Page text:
Marijuana is classified as a narcotic in California. California Health and Safety Code § 11001(h). The sale of narcotics in California is punishable by imprisonment in the county jail for not more than one year, or in state prison from five years to life. California Health and Safety Code § 11713. Possession of marijuana is likewise punishable by jail or prison sentence. California Health and Safety Code § 11712. The maintenance of any place for the unlawful sale of narcotics is unlawful and similarly punishable. California Health and Safety Code § 11557. Thus the state trial court has the discretion in each of these crimes by the punishment decreed to make the crime either a felony or a misdemeanor. A crime which may be punished by imprisonment in state prison is deemed to be a felony, unless the court actually exercises its discretion by imposing only a fine or jail sentence. In re Wolfson, 1947, 30 Cal.2d 20, 180 P. 2d 326; Ex parte Rogers, 1937, 20 Cal. App.2d 397, 66 P.2d 1237.
For a late case on what constitutes probable cause under California law, and the danger of fictitious informants, a point urged below in the instant case, see People v. Prewitt, Cal.1959, 341 P.2d 1, at pages 4-5, where the Supreme Court of that state said:
"Evidence of information from a reliable informer is sufficient to sustain a finding that an arrest, search, and seizure were made with reasonable cause. Willson v. Superior Court, 46 Cal.2d 291, 294-295, 294 P.2d 36; People v. Boyles, 45 Cal.2d 652, 656, 290 P.2d 535; People v. Dupee, 151 Cal.App.2d 364, 367, 311 P.2d 568; People v. Dean, 151 Cal. App.2d 165, 167, 311 P.2d 85; Lorenzen v. Superior Court, 150 Cal.App.2d 506, 513, 310 P.2d 180; Trowbridge v. Superior Court, 144 Cal.App.2d 13, 18, 300 P.2d 222; see 9 Stan.L.Rev. 515, 523-524. `Although information provided by an anonymous informer is relevant on the issue of reasonable cause, in the absence of some pressing emergency [citation], an arrest may not be based solely on such information [citations], and evidence must be presented to the court that would justify the conclusion that reliance on the information was reasonable. [Citation.] In some cases the identity of, or past experience with, the informer may provide such evidence [citation], and in others it may be supplied by similar information from other sources or by the personal observations of the police.' Willson v. Superior Court, 46 Cal.2d 291, 294-295, 294 P.2d 36, 38. In the Willson case, as in this case, the informer did not identify himself to the officer, but we held that his information together with facts personally observed by the officer were sufficient to constitute reasonable cause for an arrest. Admittedly, an informer's failure or refusal to identify himself may cast doubt on the reliability of his information, but the fact that his information has proved reliable in the past is at least as persuasive of his present reliability as the corroborating suspicious circumstances observed by the officer in the Willson case; circumstances that alone were not sufficient to constitute reasonable cause. The testimony before the grand jury does not establish that essential evidence was illegally obtained, and accordingly, the trial court erred in setting aside the indictment.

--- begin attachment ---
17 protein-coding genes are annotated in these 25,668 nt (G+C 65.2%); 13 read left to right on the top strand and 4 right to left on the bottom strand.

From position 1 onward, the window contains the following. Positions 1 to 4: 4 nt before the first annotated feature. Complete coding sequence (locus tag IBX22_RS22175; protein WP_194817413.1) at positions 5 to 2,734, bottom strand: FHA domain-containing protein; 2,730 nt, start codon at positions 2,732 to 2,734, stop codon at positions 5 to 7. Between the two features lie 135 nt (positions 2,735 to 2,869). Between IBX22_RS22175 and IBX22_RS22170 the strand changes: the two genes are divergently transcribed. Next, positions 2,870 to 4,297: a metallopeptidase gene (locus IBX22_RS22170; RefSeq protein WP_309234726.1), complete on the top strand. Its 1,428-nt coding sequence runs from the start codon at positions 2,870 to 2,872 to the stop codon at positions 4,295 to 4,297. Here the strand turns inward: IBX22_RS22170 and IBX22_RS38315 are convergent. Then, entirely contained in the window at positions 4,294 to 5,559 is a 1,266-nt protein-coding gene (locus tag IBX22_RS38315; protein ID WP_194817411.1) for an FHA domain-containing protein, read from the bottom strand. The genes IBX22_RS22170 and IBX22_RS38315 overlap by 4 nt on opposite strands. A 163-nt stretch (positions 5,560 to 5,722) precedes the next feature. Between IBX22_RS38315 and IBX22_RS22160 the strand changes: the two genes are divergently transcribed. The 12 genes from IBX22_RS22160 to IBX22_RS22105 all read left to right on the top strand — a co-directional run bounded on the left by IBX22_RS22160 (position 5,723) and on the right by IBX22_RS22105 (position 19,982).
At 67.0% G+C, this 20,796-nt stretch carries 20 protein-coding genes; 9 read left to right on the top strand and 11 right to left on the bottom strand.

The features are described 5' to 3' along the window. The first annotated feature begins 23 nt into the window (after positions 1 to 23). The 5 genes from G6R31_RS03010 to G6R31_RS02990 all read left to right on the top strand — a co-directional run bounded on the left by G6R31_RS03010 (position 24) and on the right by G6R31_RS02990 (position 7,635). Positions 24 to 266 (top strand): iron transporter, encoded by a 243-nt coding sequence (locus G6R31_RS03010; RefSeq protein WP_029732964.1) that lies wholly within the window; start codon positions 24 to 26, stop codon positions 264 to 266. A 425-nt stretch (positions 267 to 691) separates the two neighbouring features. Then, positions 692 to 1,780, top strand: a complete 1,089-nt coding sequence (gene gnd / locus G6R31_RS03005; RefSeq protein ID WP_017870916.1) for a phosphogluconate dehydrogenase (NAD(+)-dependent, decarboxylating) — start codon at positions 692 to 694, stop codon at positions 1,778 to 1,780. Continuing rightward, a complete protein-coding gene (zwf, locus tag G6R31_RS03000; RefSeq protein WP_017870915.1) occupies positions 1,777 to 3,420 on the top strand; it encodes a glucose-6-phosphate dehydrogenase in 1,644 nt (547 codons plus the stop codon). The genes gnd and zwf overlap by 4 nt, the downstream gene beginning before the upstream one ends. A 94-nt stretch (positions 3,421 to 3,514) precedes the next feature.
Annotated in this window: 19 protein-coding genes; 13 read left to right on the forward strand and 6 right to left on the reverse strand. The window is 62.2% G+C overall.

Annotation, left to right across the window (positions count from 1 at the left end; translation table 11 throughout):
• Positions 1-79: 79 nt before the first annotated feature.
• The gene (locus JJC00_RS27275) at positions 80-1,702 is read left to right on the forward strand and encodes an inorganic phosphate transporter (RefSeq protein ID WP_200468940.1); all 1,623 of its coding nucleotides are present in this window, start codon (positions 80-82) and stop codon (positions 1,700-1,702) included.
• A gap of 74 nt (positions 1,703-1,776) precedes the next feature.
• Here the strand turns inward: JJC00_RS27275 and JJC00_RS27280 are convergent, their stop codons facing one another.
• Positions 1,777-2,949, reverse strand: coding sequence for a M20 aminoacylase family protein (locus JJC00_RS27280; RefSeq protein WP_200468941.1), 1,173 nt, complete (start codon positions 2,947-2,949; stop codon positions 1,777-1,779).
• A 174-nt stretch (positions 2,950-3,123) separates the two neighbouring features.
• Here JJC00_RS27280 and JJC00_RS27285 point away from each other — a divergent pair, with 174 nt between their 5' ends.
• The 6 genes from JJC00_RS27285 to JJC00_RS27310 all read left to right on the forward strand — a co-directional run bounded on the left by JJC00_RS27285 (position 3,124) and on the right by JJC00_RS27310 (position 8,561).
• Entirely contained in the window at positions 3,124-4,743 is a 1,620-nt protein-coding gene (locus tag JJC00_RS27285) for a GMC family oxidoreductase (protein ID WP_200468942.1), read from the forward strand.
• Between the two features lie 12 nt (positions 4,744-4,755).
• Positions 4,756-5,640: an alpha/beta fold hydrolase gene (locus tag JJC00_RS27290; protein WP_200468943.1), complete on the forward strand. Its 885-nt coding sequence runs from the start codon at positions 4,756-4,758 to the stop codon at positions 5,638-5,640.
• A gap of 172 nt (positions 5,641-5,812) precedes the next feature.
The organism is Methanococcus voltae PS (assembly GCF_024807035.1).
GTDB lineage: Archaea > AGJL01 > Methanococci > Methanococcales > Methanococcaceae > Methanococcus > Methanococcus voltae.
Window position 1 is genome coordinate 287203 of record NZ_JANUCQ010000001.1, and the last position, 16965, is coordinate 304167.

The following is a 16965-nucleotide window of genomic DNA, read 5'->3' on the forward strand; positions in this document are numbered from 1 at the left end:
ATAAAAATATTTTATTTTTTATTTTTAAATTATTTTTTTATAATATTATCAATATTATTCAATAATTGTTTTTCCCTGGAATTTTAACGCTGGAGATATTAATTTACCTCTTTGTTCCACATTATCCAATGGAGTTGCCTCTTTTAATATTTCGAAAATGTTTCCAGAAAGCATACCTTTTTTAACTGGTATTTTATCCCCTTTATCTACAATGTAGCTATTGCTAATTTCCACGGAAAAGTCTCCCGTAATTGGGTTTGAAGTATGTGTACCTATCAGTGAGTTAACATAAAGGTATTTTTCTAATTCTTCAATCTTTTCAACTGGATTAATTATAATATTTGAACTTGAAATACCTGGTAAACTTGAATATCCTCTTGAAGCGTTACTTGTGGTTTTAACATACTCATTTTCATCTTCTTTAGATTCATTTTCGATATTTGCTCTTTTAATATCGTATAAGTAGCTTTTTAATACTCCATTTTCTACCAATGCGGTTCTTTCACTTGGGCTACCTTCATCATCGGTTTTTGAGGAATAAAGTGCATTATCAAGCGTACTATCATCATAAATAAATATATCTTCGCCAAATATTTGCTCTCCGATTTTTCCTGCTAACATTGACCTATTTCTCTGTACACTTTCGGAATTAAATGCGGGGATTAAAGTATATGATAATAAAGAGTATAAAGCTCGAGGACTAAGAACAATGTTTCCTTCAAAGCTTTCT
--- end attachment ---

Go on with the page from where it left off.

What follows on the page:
"Defendant contends, however, that if reasonable cause may be established by information from an informer whose identity is unknown to the officer, the rule of the Priestly case [Priestly v. Superior Court, 50 Cal.2d 812, 330 P.2d 39] may be circumvented by the officer's claiming ignorance instead of privilege and the door will be opened to justify illegal arrests on the basis of fictitious information from fictitious anonymous informers. It cannot be presumed, however, that officers will commit perjury (Lorenzen v. Superior Court, 150 Cal.App.2d 506, 510, 310 P.2d 180), and it must be presumed that trial courts will be alert to detect perjury if it does occur. See People v. Roberts, 47 Cal.2d 374, 378, 303 P.2d 721. Moreover, since the privilege of nondisclosure must be waived if the information is to be relied upon, the officer may be cross-examined fully as to facts that might tend to identify the informer and test the officer's credibility. His testimony is not limited to general statements that on previous occasions reliable information was given, and he cannot claim a privilege that the details would tend to identify the informer. His testimony can be elicited as to all of the details of the information claimed to have been received, and the officer must relate that information to actual arrests or investigations made in claimed reliance on it. Not only would it be difficult to fabricate such details, but since they must be related to actual facts, avenues of investigation to refute them may be opened."
And see People v. Howard, 1959, 173 Cal.App.2d ___, 345 P.2d 41.
Fed.R.Crim.P. 41(e), 18 U.S.C